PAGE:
As Roanoke County School Board members listened to more than two hours’ worth of details about Roanoke County Public Schools’ recommended reopening plan on Thursday, they all praised district officials for going above and beyond. But as members took turns discussing their opinions, it became unclear whether the board will approve the plan as-is at their meeting this week, or whether the district will need to stretch to meet the school board’s approval.

The recommended plan, unveiled Thursday night, involves daily in-person instruction for pre-K through second grade. Third through 12th grades will attend in-person twice a week, with remote learning on the other days. Superintendent Ken Nicely said that the plan can become less restrictive as conditions change. In their discussion, board members centered on the biggest detail: who receives daily instruction.

“I think that the plan that’s been laid out here tonight has laid out the case that we need to go back normal,” said Tim Greenway, who represents Vinton. “I don’t see how this educates our kids.”

Greenway requested that at a minimum, third through fifth grades also return to daily in-person instruction. He voiced major concerns for students falling behind, saying that it was clear online instruction didn’t work when schools closed for the remainder of the 2019-20 school year in March. He also acknowledged that district officials said too many students returning in-person could result in outbreaks, which could close schools again.

“It’s all political,” Greenway said at one point. “I don’t care which side you’re on. No matter what side you’re on. I just think it’s all partly political.”

That comment drew some criticism from Jason Moretz, who later said, “Science is not political.”

“Oh yes it is,” Greenway replied.

Moretz, who represents Windsor Hills, said it was still unclear how children are affected by COVID-19.

“So I mean, yeah, maybe it’s easier to have teachers and students return to school as normal. We don’t have parents upset with us, we don’t have to worry about child care,” he said. “However, the easiest choice isn’t always the best choice.”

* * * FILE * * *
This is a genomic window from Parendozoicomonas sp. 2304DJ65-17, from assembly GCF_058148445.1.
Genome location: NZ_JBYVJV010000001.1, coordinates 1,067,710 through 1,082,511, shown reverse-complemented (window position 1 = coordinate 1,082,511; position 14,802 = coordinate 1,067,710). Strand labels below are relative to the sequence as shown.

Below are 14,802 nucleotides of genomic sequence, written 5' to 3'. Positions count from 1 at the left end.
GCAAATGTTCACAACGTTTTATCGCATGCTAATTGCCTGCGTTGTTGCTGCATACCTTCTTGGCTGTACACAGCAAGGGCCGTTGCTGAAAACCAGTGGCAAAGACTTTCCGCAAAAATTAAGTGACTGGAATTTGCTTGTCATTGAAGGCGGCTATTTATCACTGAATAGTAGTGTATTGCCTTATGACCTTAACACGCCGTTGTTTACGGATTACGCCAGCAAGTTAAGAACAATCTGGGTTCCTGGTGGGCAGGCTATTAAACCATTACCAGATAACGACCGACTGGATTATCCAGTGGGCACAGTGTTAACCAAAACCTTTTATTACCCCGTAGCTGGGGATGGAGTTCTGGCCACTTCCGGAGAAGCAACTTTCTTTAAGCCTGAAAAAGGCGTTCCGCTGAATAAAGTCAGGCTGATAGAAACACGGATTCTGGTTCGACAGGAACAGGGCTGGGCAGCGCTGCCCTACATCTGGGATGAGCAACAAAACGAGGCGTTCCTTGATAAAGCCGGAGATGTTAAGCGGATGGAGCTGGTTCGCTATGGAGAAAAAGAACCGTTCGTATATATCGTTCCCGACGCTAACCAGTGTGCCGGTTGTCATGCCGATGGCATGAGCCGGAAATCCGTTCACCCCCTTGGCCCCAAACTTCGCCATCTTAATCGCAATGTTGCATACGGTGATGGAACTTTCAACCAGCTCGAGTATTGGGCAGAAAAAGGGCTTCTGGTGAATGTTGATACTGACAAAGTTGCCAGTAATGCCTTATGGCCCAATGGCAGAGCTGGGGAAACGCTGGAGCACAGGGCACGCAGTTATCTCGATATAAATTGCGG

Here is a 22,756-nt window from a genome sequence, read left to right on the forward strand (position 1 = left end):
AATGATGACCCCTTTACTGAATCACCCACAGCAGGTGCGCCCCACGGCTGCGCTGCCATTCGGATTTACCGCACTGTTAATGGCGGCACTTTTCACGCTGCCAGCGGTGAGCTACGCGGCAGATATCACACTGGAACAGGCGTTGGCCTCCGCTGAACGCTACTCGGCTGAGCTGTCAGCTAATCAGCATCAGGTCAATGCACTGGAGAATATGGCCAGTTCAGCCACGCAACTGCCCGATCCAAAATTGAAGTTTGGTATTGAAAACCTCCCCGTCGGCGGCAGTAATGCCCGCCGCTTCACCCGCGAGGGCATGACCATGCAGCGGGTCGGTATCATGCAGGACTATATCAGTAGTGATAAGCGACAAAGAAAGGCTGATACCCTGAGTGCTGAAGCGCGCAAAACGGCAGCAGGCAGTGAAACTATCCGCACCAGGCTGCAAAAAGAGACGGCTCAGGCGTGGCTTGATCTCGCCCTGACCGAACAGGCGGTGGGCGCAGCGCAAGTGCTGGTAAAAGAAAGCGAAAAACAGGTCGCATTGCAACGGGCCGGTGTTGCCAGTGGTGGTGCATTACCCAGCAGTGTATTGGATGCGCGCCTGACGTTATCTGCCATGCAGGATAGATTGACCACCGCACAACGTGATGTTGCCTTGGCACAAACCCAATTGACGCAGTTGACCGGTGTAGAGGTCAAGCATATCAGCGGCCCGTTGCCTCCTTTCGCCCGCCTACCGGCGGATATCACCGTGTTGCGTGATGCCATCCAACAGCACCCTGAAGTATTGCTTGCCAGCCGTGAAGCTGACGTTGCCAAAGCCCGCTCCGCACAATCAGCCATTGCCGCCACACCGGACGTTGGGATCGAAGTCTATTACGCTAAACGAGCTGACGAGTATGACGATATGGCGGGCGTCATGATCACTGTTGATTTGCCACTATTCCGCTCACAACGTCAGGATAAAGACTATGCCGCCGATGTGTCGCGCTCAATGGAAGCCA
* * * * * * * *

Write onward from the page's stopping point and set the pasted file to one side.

Moretz voiced general support for sending all elementary students back in-person if there was a “safe” option.

During his presentation, Nicely explained the rationale behind why pre-K through second grade is slated for daily in-person instruction: It’s critical that the youngest students are in-person for reading development, and it will help families with child care, he said.

The district did look at sending the upper elementary grades to school daily, too, but Nicely said it wasn’t feasible to do while maintaining recommended 6-feet of physical distancing. Already, he said, cafeterias and other non-classrooms would need to be utilized. Staff considered non-school buildings, like churches, but Nicely said he wasn’t comfortable with the lack of safety and security in comparison to schools, and more staff would also be needed, both of which would cost money.

To send all elementary students back, board members discussed eschewing the 6-feet recommendation and instead space students at a smaller distance. Greenway said he didn’t want to “throw caution to the wind” but said in talking with his constituents, a majority of them seemed to want to return normally. Board members asked whether they could follow the guidelines and have elementary students return in-person.

Districts can legally deviate from health recommendations, according to the Virginia Department of Education.

They are just asked to give VDOE notice.

Nicely said the health department didn’t recommend varying from the social distance guidelines. They could send pre-K to fifth grade in-person and follow health guidelines, but he said it would mean having to look at non-school buildings or using middle or high school buildings and displacing those students.

Chairman Don Butzer, who represents the Catawba District, was blunt in his assessment: “I would never approve any plan that didn’t have the blessing of the health department.”

Butzer said he would support sending more students back to school if health officials signed off on the plan. He added that he doesn’t believe local experts are “political.”

Mike Wray, who represents Cave Spring, echoed much of what Greenway said. “I’d like to see … at least give us some information on pre-K through five,” he said.

David Linden, who represents the Hollins area, said families in his district were clear that they didn’t want to go through the same remote learning as the spring semester. Nicely said the spring semester’s remote instruction was not true online learning and that it would be very different in the fall.

“I heard earlier, ‘We need to put safety first.’ I’m a firm believer that we need to put education first,” Linden said.

He asked for Nicely to put a timeline on the plan so families would know when it would end, which Butzer agreed with. Linden also voiced strong support for returning to the classroom while also being cautious.

Linden added that Nicely’s educational experience trumped his and “I trust that we have hired the best leader that we could possibly have, and that your decisions are probably going to be better than mine.”

In the end, the board members all agreed they had a lot to consider.

“So, I guess July 2 will probably be the most important vote any one of you will ever make in your life when it comes to the school system and the risks,” Butzer said.

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